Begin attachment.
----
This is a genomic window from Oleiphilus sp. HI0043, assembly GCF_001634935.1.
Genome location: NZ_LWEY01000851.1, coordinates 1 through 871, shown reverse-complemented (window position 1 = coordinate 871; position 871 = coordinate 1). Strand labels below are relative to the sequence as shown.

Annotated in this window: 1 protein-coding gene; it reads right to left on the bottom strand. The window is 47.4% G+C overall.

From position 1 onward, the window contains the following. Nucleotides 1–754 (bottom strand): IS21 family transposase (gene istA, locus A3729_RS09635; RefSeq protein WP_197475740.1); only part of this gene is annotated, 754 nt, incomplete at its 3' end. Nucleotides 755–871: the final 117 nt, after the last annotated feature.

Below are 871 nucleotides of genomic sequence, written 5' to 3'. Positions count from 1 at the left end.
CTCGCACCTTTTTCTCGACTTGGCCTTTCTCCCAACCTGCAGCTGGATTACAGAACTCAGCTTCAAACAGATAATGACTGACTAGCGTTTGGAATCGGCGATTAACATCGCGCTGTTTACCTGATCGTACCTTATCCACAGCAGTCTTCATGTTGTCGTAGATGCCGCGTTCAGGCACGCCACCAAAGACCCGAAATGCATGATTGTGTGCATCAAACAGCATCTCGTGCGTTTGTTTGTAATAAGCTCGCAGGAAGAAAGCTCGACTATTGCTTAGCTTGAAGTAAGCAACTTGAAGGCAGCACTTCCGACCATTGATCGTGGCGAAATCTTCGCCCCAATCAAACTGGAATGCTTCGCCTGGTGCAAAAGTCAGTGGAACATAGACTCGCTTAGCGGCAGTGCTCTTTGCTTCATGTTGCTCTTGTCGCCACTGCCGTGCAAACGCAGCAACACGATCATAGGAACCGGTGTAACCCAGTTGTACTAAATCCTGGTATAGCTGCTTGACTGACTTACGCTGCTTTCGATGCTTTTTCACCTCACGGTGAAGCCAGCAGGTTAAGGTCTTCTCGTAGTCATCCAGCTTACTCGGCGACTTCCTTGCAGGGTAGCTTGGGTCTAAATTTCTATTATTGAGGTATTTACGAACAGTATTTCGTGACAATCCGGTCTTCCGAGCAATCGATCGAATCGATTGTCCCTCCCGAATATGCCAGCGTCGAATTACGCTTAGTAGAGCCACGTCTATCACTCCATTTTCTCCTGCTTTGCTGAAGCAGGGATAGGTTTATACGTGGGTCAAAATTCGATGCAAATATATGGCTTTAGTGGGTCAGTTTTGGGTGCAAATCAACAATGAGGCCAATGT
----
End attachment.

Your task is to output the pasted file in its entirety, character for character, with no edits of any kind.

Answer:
This is a genomic window from Oleiphilus sp. HI0043, assembly GCF_001634935.1.
Genome location: NZ_LWEY01000851.1, coordinates 1 through 871, shown reverse-complemented (window position 1 = coordinate 871; position 871 = coordinate 1). Strand labels below are relative to the sequence as shown.

Annotated in this window: 1 protein-coding gene; it reads right to left on the bottom strand. The window is 47.4% G+C overall.

From position 1 onward, the window contains the following. Nucleotides 1–754 (bottom strand): IS21 family transposase (gene istA, locus A3729_RS09635; RefSeq protein WP_197475740.1); only part of this gene is annotated, 754 nt, incomplete at its 3' end. Nucleotides 755–871: the final 117 nt, after the last annotated feature.

Below are 871 nucleotides of genomic sequence, written 5' to 3'. Positions count from 1 at the left end.
CTCGCACCTTTTTCTCGACTTGGCCTTTCTCCCAACCTGCAGCTGGATTACAGAACTCAGCTTCAAACAGATAATGACTGACTAGCGTTTGGAATCGGCGATTAACATCGCGCTGTTTACCTGATCGTACCTTATCCACAGCAGTCTTCATGTTGTCGTAGATGCCGCGTTCAGGCACGCCACCAAAGACCCGAAATGCATGATTGTGTGCATCAAACAGCATCTCGTGCGTTTGTTTGTAATAAGCTCGCAGGAAGAAAGCTCGACTATTGCTTAGCTTGAAGTAAGCAACTTGAAGGCAGCACTTCCGACCATTGATCGTGGCGAAATCTTCGCCCCAATCAAACTGGAATGCTTCGCCTGGTGCAAAAGTCAGTGGAACATAGACTCGCTTAGCGGCAGTGCTCTTTGCTTCATGTTGCTCTTGTCGCCACTGCCGTGCAAACGCAGCAACACGATCATAGGAACCGGTGTAACCCAGTTGTACTAAATCCTGGTATAGCTGCTTGACTGACTTACGCTGCTTTCGATGCTTTTTCACCTCACGGTGAAGCCAGCAGGTTAAGGTCTTCTCGTAGTCATCCAGCTTACTCGGCGACTTCCTTGCAGGGTAGCTTGGGTCTAAATTTCTATTATTGAGGTATTTACGAACAGTATTTCGTGACAATCCGGTCTTCCGAGCAATCGATCGAATCGATTGTCCCTCCCGAATATGCCAGCGTCGAATTACGCTTAGTAGAGCCACGTCTATCACTCCATTTTCTCCTGCTTTGCTGAAGCAGGGATAGGTTTATACGTGGGTCAAAATTCGATGCAAATATATGGCTTTAGTGGGTCAGTTTTGGGTGCAAATCAACAATGAGGCCAATGT